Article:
[FoRK] Rewards set to halve for digital money miners

Eugen Leitl eugen at leitl.org
Thu Nov 29 03:37:33 PST 2012


Rewards set to halve for digital money miners

Miner's helmet Bitcoin "miners" generate the coins by completing work on a

People trying to profit via the bitcoin electronic currency will soon have to
work harder to mint the digital coins.

Safeguards built into the bitcoin software are about to be triggered as the
number of bitcoins in circulation hits a key milestone.

This means bitcoin "miners" will have to work twice as hard to be rewarded
with the same number of coins.

The change comes as competition to create the coins gets more intense with
the release of custom mining chips.

Since the creation of the bitcoin network in early 2009, bitcoins have grown
to become a very widely used digital currency. An increasing number of online
shops and businesses accept bitcoins as payments and currently each bitcoin
is worth about £8.

As a digital currency, bitcoins are not issued by a central bank or national
mint. Instead they are created by the system's network when a specific amount
of computer work, known as a "block" has been completed. Fifty bitcoins are
released when that block is done and the work, which involves solving a hard
mathematical problem, is completed.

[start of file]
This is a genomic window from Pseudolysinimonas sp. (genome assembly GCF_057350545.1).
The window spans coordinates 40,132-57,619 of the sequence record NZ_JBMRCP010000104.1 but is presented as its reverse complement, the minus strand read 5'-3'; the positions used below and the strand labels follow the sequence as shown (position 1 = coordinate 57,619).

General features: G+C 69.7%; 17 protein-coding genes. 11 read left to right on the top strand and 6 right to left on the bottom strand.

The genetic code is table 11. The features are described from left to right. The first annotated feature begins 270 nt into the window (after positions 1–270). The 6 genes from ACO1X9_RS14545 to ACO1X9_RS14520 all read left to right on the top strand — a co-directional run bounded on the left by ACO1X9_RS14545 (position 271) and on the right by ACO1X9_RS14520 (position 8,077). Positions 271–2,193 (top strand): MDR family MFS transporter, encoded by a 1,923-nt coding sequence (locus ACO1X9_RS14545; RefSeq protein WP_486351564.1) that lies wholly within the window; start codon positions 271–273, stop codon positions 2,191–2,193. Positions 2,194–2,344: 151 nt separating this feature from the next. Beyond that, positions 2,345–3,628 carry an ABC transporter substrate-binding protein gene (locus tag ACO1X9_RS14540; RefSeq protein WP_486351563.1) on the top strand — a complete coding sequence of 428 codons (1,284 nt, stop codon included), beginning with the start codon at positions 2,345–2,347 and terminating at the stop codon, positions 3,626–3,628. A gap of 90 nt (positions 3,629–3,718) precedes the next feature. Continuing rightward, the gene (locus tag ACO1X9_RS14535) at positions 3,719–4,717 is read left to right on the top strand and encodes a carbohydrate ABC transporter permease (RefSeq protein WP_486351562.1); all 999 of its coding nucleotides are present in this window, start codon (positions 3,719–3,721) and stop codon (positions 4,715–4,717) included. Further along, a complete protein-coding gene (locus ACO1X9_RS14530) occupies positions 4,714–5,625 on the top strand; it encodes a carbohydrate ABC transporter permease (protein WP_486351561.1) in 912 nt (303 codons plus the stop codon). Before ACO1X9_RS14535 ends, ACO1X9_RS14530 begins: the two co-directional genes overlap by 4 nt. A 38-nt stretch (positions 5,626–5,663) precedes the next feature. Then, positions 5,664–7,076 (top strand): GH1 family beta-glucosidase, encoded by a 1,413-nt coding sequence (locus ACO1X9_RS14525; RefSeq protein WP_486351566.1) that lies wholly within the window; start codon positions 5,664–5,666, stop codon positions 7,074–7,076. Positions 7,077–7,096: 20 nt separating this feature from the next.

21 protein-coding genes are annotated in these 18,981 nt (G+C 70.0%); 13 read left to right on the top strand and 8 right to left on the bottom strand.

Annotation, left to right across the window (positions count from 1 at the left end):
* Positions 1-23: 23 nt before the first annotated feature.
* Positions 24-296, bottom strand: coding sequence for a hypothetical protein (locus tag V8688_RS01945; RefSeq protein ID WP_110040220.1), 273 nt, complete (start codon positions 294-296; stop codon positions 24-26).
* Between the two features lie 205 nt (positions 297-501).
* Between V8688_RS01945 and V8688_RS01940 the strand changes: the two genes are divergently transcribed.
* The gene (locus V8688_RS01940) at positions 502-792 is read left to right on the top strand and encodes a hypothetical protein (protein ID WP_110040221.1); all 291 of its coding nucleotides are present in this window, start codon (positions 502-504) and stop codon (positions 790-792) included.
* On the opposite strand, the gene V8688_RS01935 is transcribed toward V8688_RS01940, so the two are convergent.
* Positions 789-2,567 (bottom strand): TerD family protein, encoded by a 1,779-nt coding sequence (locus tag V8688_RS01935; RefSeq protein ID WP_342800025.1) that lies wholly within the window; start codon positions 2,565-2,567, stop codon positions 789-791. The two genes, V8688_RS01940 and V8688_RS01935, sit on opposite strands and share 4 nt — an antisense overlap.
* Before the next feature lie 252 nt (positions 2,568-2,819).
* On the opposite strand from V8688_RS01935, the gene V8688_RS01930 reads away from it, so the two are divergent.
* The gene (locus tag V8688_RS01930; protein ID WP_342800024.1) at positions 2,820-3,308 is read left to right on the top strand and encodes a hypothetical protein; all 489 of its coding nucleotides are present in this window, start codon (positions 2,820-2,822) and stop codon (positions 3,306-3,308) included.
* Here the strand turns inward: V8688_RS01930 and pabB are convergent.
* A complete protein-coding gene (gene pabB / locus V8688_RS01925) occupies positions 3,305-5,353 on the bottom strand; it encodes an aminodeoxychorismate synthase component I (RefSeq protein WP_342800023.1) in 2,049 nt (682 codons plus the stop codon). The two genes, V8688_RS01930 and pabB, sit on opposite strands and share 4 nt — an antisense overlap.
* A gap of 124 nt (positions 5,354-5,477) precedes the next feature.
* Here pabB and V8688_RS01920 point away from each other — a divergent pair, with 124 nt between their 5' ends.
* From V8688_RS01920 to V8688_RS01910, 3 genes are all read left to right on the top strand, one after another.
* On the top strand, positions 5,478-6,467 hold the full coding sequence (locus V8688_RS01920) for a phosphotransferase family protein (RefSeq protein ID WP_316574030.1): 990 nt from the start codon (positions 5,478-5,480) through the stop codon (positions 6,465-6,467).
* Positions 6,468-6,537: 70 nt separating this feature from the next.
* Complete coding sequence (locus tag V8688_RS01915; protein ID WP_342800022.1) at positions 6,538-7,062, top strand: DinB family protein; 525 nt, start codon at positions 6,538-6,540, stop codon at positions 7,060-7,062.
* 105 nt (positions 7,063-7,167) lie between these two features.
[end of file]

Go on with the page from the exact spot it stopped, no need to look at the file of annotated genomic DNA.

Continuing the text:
The protocol that defines this block-to-coin ratio reduces the reward given
for finding each block every time 210,000 blocks have been found. According
to statistics gathered about the bitcoin network, the 210,000 figure looks
set to be passed on 28 November. Then, instead of getting 50 bitcoins per
block, miners will get only 25.

"The main reason to do this is to control inflation," said Vitalik Buterin, a
journalist at Bitcoin Magazine. Controlling the rate at which coins were
created, he said, meant there would never be a surge or shortfall in the
number of bitcoins in circulation, either one of which could rapidly change
the value of each coin.

It addition, he said, it was a hedge against technological innovation. In the
early days of bitcoins, many people used desktop computers to do the hard
sums. Then they started to use banks of graphics cards that could do the
maths very quickly to speed up the rate at which blocks of work were

Mr Buterin said some miners were now using even more specialised hardware to
do the mathematical work and firms were starting to produce custom-made chips
that stepped up the pace of work even more.

However, he said, the creators of bitcoins had foreseen these changes and
built in controls to keep the numbers of blocks completed relatively

"The protocol always calibrates difficulty to make up for increased mining
power," he told the BBC, "so the speed at which people are finding blocks
isn't going to go up by much no matter what."

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